As I get ready to start my day, a familiar quote from Teddy Roosevelt comes to mind:

“It is not the critic who counts; not the man who points out how the strong man stumbles, or where the doer of deeds could have done them better. The credit belongs to the man who is actually in the arena, whose face is marred by dust and sweat and blood; who strives valiantly; who errs, who comes short again and again, because there is no effort without error and shortcoming; but who does actually strive to do the deeds; who knows great enthusiasms, the great devotions; who spends himself in a worthy cause; who at the best knows in the end the triumph of high achievement, and who at the worst, if he fails, at least fails while daring greatly, so that his place shall never be with those cold and timid souls who neither know victory nor defeat.”

Opposition is Inevitable

But the Pharisees said, “It is by the prince of demons that [Jesus] drives out demons.”
Matthew 9:34 (NIV)

One of the things I have noticed over recent years is the divergent poles of political thought on both sides of the political spectrum. One side thinks that everything they believe is “all good” and whatever the opposition believes is “all bad.” Those in the middle who desire to seek compromise are pulled apart by the extremes on both sides. No matter what good any one tries to do or say, they are immediately attacked, slandered, criticized and their thoughts summarily dismissed.

I found it interesting that amidst Jesus’ unprecedented display of divine power and love He experiences criticism and negativity on all sides.

  • Jesus extends forgiveness to a paralytic, then heals the man … and the religious leaders dismiss Him a blasphemer.
  • Jesus shows love in reaching out to Matthew, the tax collector, and his friends … and He is condemned by the religious leaders for being with sinners, and criticized by the disciples of John the Baptist for partying and not fasting.
  • Jesus arrives to raise the synagogue leader’s daughter from the dead … and He is laughed at by the mourners gathered there.
  • Jesus quietly heals two blind men, restoring their sight. He asks only that they keep quiet about it … and they do the opposite of what Jesus asked.
  • Jesus casts out a demon who had made a man mute … and the good religious people said that Jesus must be the Prince of Demons.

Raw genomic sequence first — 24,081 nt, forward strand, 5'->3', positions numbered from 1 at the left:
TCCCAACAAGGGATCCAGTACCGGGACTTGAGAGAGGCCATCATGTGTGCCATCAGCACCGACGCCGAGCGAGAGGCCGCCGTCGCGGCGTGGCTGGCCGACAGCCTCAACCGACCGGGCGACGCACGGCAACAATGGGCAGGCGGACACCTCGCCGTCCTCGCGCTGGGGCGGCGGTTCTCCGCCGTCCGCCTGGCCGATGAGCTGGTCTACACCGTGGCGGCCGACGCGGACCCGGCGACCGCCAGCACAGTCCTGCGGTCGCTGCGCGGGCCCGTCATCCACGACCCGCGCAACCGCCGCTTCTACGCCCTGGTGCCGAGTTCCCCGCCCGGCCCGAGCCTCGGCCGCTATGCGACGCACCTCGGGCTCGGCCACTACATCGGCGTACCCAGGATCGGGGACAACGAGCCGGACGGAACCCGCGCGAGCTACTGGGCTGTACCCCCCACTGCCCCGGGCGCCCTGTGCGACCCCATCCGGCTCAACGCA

Along life’s road I have come to understand that you can do nothing worthwhile in this world without being criticized and condemned by somebody. Opposition is inevitable in this world, even to the things of God’s Spirit. Today I witness Jesus, who is healing, forgiving, loving, raising the dead and releasing people from spiritual bondage. At every turn He is being criticized, dismissed, ignored, laughed at, and condemned.

Why should I think that it would be any different for me?

This morning I’m reminded that no matter where Jesus leads and no matter what I am called to do, I will encounter some measure of doubt, criticism, hatred and opposition. My job is to press on, keep my eyes focused on Jesus, and to love even those who criticize me for it.

Great spirits have always encountered violent opposition from mediocre minds.” – Albert Einstein

Every Leader Wears a Target

The burden bearers carried their loads in such a way that each labored on the work with one hand and with the other held a weapon.
Nehemiah 4:17 (NRSV)

Along life’s journey I’ve learned that when set yourself up to lead almost any effort, no matter how noble your intent, you will always encounter opposition. Parents trying to lead their family well will experience opposition from children, so-called experts, other parents telling them they’re doing it wrong, or the grandparents telling them they’re screwing up the kids. Teachers leading a classroom have to wear emotional body armor against the slings and arrows they get from all sides. Every preacher on Sunday morning, no matter how true his or her message, has at least a few congregation members who will serve up roast pastor for their Sunday dinner. The greater the task being led, the more virulent the opposition will be.

patton george bailey w text